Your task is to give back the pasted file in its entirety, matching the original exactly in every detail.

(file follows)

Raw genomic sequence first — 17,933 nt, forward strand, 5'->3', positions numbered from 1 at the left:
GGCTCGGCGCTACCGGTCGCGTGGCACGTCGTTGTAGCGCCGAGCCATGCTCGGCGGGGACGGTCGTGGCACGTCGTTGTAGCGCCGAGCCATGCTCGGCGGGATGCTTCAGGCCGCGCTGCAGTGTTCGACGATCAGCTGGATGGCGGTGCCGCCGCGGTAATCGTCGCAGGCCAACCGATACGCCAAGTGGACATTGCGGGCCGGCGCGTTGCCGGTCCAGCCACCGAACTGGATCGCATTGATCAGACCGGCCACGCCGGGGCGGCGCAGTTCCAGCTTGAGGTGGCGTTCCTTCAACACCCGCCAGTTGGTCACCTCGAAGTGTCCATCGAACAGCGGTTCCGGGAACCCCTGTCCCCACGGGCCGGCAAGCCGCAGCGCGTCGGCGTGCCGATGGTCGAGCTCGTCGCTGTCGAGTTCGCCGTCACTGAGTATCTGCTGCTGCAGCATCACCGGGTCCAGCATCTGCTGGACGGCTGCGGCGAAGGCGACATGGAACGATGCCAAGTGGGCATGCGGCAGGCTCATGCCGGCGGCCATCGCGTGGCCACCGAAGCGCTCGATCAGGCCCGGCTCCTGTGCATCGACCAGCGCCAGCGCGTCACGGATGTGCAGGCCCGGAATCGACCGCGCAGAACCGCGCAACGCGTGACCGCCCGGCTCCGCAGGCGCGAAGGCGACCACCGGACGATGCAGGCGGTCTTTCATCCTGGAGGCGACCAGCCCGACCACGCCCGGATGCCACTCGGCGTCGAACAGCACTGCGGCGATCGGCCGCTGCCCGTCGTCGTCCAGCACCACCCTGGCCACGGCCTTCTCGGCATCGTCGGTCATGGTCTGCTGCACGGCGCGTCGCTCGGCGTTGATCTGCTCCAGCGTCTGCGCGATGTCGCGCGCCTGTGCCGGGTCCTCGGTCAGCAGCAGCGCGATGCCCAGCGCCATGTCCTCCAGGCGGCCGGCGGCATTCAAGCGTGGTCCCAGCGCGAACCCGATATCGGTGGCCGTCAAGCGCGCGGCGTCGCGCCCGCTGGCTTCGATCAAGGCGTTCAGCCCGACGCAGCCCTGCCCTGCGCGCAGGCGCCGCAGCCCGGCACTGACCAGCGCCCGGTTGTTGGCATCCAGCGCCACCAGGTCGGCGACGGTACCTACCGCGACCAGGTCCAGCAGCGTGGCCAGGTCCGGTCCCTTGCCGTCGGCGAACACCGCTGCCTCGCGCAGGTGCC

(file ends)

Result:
Raw genomic sequence first — 17,933 nt, forward strand, 5'->3', positions numbered from 1 at the left:
GGCTCGGCGCTACCGGTCGCGTGGCACGTCGTTGTAGCGCCGAGCCATGCTCGGCGGGGACGGTCGTGGCACGTCGTTGTAGCGCCGAGCCATGCTCGGCGGGATGCTTCAGGCCGCGCTGCAGTGTTCGACGATCAGCTGGATGGCGGTGCCGCCGCGGTAATCGTCGCAGGCCAACCGATACGCCAAGTGGACATTGCGGGCCGGCGCGTTGCCGGTCCAGCCACCGAACTGGATCGCATTGATCAGACCGGCCACGCCGGGGCGGCGCAGTTCCAGCTTGAGGTGGCGTTCCTTCAACACCCGCCAGTTGGTCACCTCGAAGTGTCCATCGAACAGCGGTTCCGGGAACCCCTGTCCCCACGGGCCGGCAAGCCGCAGCGCGTCGGCGTGCCGATGGTCGAGCTCGTCGCTGTCGAGTTCGCCGTCACTGAGTATCTGCTGCTGCAGCATCACCGGGTCCAGCATCTGCTGGACGGCTGCGGCGAAGGCGACATGGAACGATGCCAAGTGGGCATGCGGCAGGCTCATGCCGGCGGCCATCGCGTGGCCACCGAAGCGCTCGATCAGGCCCGGCTCCTGTGCATCGACCAGCGCCAGCGCGTCACGGATGTGCAGGCCCGGAATCGACCGCGCAGAACCGCGCAACGCGTGACCGCCCGGCTCCGCAGGCGCGAAGGCGACCACCGGACGATGCAGGCGGTCTTTCATCCTGGAGGCGACCAGCCCGACCACGCCCGGATGCCACTCGGCGTCGAACAGCACTGCGGCGATCGGCCGCTGCCCGTCGTCGTCCAGCACCACCCTGGCCACGGCCTTCTCGGCATCGTCGGTCATGGTCTGCTGCACGGCGCGTCGCTCGGCGTTGATCTGCTCCAGCGTCTGCGCGATGTCGCGCGCCTGTGCCGGGTCCTCGGTCAGCAGCAGCGCGATGCCCAGCGCCATGTCCTCCAGGCGGCCGGCGGCATTCAAGCGTGGTCCCAGCGCGAACCCGATATCGGTGGCCGTCAAGCGCGCGGCGTCGCGCCCGCTGGCTTCGATCAAGGCGTTCAGCCCGACGCAGCCCTGCCCTGCGCGCAGGCGCCGCAGCCCGGCACTGACCAGCGCCCGGTTGTTGGCATCCAGCGCCACCAGGTCGGCGACGGTACCTACCGCGACCAGGTCCAGCAGCGTGGCCAGGTCCGGTCCCTTGCCGTCGGCGAACACCGCTGCCTCGCGCAGGTGCC